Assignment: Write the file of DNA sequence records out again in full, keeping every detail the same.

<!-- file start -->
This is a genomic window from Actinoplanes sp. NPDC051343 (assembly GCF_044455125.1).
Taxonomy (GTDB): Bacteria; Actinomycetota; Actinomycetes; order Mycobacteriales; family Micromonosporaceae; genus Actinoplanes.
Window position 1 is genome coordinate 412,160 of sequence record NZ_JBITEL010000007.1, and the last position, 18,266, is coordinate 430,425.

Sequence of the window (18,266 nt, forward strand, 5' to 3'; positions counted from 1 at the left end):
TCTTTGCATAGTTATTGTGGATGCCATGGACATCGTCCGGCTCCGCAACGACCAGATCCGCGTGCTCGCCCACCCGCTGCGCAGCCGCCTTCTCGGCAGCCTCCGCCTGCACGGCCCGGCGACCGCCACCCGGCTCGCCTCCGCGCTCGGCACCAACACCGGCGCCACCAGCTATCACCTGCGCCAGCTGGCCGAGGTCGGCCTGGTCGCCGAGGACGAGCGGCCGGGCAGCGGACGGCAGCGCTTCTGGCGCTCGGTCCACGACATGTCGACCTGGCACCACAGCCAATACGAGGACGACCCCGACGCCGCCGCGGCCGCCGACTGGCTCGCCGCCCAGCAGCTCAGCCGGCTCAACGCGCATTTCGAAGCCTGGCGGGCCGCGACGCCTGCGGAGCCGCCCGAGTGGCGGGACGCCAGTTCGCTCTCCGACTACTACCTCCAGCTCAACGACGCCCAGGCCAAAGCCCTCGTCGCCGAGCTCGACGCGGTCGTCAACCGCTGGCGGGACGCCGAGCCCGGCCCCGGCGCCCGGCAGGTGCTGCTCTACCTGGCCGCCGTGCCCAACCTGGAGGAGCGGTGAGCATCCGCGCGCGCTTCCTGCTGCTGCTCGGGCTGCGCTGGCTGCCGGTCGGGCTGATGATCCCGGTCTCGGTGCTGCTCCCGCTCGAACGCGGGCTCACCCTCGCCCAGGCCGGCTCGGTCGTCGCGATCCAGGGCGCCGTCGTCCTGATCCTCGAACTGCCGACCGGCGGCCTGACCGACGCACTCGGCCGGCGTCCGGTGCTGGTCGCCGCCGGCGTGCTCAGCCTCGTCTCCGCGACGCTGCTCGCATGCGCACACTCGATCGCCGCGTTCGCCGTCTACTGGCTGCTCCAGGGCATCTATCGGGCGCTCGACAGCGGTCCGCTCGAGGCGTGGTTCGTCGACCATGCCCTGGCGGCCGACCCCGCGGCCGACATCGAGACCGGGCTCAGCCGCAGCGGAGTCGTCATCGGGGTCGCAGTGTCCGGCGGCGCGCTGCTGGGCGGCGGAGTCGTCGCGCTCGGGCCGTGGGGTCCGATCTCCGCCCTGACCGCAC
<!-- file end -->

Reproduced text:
This is a genomic window from Actinoplanes sp. NPDC051343 (assembly GCF_044455125.1).
Taxonomy (GTDB): Bacteria; Actinomycetota; Actinomycetes; order Mycobacteriales; family Micromonosporaceae; genus Actinoplanes.
Window position 1 is genome coordinate 412,160 of sequence record NZ_JBITEL010000007.1, and the last position, 18,266, is coordinate 430,425.

Sequence of the window (18,266 nt, forward strand, 5' to 3'; positions counted from 1 at the left end):
TCTTTGCATAGTTATTGTGGATGCCATGGACATCGTCCGGCTCCGCAACGACCAGATCCGCGTGCTCGCCCACCCGCTGCGCAGCCGCCTTCTCGGCAGCCTCCGCCTGCACGGCCCGGCGACCGCCACCCGGCTCGCCTCCGCGCTCGGCACCAACACCGGCGCCACCAGCTATCACCTGCGCCAGCTGGCCGAGGTCGGCCTGGTCGCCGAGGACGAGCGGCCGGGCAGCGGACGGCAGCGCTTCTGGCGCTCGGTCCACGACATGTCGACCTGGCACCACAGCCAATACGAGGACGACCCCGACGCCGCCGCGGCCGCCGACTGGCTCGCCGCCCAGCAGCTCAGCCGGCTCAACGCGCATTTCGAAGCCTGGCGGGCCGCGACGCCTGCGGAGCCGCCCGAGTGGCGGGACGCCAGTTCGCTCTCCGACTACTACCTCCAGCTCAACGACGCCCAGGCCAAAGCCCTCGTCGCCGAGCTCGACGCGGTCGTCAACCGCTGGCGGGACGCCGAGCCCGGCCCCGGCGCCCGGCAGGTGCTGCTCTACCTGGCCGCCGTGCCCAACCTGGAGGAGCGGTGAGCATCCGCGCGCGCTTCCTGCTGCTGCTCGGGCTGCGCTGGCTGCCGGTCGGGCTGATGATCCCGGTCTCGGTGCTGCTCCCGCTCGAACGCGGGCTCACCCTCGCCCAGGCCGGCTCGGTCGTCGCGATCCAGGGCGCCGTCGTCCTGATCCTCGAACTGCCGACCGGCGGCCTGACCGACGCACTCGGCCGGCGTCCGGTGCTGGTCGCCGCCGGCGTGCTCAGCCTCGTCTCCGCGACGCTGCTCGCATGCGCACACTCGATCGCCGCGTTCGCCGTCTACTGGCTGCTCCAGGGCATCTATCGGGCGCTCGACAGCGGTCCGCTCGAGGCGTGGTTCGTCGACCATGCCCTGGCGGCCGACCCCGCGGCCGACATCGAGACCGGGCTCAGCCGCAGCGGAGTCGTCATCGGGGTCGCAGTGTCCGGCGGCGCGCTGCTGGGCGGCGGAGTCGTCGCGCTCGGGCCGTGGGGTCCGATCTCCGCCCTGACCGCAC